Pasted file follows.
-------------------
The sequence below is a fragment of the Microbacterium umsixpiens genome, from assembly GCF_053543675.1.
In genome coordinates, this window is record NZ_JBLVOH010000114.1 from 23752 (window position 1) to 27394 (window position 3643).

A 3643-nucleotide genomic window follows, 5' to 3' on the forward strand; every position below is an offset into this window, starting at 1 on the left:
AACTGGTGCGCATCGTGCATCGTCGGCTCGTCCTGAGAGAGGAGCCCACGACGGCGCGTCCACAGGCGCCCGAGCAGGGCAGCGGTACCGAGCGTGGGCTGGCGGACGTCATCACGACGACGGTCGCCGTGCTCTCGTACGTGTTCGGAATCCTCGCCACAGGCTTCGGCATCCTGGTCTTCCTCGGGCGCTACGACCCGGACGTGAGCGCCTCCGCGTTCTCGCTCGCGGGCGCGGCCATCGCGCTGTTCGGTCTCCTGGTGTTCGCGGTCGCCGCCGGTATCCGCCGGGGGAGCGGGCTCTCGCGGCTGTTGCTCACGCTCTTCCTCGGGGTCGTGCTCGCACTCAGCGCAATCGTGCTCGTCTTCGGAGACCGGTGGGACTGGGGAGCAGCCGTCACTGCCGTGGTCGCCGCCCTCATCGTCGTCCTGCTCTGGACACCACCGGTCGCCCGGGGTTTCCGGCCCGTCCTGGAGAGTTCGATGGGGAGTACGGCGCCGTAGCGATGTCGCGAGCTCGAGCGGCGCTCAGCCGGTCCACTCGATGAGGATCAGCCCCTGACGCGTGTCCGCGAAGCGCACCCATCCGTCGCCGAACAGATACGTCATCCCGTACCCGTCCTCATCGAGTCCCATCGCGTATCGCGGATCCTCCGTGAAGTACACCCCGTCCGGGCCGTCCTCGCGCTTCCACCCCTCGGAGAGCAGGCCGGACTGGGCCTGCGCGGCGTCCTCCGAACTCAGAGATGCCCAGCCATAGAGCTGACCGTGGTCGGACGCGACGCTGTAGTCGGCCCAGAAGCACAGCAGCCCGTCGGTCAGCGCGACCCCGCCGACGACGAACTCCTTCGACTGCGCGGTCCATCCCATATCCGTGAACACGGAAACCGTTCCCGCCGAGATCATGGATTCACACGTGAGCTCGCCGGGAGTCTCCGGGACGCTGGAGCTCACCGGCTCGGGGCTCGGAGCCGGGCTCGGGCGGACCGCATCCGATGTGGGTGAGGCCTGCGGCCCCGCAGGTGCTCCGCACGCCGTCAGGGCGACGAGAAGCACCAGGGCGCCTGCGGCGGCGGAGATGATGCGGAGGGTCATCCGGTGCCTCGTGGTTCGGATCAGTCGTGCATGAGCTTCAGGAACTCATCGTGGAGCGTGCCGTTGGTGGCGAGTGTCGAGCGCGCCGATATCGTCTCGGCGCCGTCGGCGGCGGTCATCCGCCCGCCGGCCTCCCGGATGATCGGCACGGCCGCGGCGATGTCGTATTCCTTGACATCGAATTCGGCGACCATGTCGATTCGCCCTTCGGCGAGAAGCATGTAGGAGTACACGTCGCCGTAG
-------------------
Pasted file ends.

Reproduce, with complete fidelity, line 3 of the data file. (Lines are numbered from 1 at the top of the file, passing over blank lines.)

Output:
A 3643-nucleotide genomic window follows, 5' to 3' on the forward strand; every position below is an offset into this window, starting at 1 on the left: